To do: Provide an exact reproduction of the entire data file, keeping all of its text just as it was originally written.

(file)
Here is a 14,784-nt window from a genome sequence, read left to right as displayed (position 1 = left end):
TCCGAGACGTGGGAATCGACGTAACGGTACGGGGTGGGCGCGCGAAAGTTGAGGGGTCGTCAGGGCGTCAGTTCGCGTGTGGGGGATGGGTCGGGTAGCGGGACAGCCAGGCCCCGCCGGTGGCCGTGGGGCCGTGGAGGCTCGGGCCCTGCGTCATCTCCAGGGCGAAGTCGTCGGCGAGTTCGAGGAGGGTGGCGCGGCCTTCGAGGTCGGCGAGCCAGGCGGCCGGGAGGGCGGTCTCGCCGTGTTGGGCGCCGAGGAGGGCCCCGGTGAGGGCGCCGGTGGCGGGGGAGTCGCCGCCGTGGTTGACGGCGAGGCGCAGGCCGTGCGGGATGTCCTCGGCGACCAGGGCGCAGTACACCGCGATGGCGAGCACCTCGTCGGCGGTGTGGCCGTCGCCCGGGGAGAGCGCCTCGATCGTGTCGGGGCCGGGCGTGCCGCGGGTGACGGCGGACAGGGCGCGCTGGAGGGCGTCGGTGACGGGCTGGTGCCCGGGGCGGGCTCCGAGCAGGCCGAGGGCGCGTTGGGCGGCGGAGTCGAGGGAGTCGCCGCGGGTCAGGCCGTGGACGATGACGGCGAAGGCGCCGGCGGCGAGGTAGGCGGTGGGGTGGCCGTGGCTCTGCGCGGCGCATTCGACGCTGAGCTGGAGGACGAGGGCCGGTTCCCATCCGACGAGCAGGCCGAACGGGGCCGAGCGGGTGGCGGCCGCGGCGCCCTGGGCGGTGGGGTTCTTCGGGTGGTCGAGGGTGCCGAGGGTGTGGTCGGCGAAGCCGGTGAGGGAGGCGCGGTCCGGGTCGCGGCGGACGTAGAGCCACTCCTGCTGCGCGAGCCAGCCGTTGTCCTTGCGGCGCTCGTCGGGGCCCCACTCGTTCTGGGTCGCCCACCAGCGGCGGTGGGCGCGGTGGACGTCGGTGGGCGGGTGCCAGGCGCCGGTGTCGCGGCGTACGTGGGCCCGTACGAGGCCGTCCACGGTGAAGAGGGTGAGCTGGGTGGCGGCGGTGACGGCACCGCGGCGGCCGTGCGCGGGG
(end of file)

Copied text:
Here is a 14,784-nt window from a genome sequence, read left to right as displayed (position 1 = left end):
TCCGAGACGTGGGAATCGACGTAACGGTACGGGGTGGGCGCGCGAAAGTTGAGGGGTCGTCAGGGCGTCAGTTCGCGTGTGGGGGATGGGTCGGGTAGCGGGACAGCCAGGCCCCGCCGGTGGCCGTGGGGCCGTGGAGGCTCGGGCCCTGCGTCATCTCCAGGGCGAAGTCGTCGGCGAGTTCGAGGAGGGTGGCGCGGCCTTCGAGGTCGGCGAGCCAGGCGGCCGGGAGGGCGGTCTCGCCGTGTTGGGCGCCGAGGAGGGCCCCGGTGAGGGCGCCGGTGGCGGGGGAGTCGCCGCCGTGGTTGACGGCGAGGCGCAGGCCGTGCGGGATGTCCTCGGCGACCAGGGCGCAGTACACCGCGATGGCGAGCACCTCGTCGGCGGTGTGGCCGTCGCCCGGGGAGAGCGCCTCGATCGTGTCGGGGCCGGGCGTGCCGCGGGTGACGGCGGACAGGGCGCGCTGGAGGGCGTCGGTGACGGGCTGGTGCCCGGGGCGGGCTCCGAGCAGGCCGAGGGCGCGTTGGGCGGCGGAGTCGAGGGAGTCGCCGCGGGTCAGGCCGTGGACGATGACGGCGAAGGCGCCGGCGGCGAGGTAGGCGGTGGGGTGGCCGTGGCTCTGCGCGGCGCATTCGACGCTGAGCTGGAGGACGAGGGCCGGTTCCCATCCGACGAGCAGGCCGAACGGGGCCGAGCGGGTGGCGGCCGCGGCGCCCTGGGCGGTGGGGTTCTTCGGGTGGTCGAGGGTGCCGAGGGTGTGGTCGGCGAAGCCGGTGAGGGAGGCGCGGTCCGGGTCGCGGCGGACGTAGAGCCACTCCTGCTGCGCGAGCCAGCCGTTGTCCTTGCGGCGCTCGTCGGGGCCCCACTCGTTCTGGGTCGCCCACCAGCGGCGGTGGGCGCGGTGGACGTCGGTGGGCGGGTGCCAGGCGCCGGTGTCGCGGCGTACGTGGGCCCGTACGAGGCCGTCCACGGTGAAGAGGGTGAGCTGGGTGGCGGCGGTGACGGCACCGCGGCGGCCGTGCGCGGGG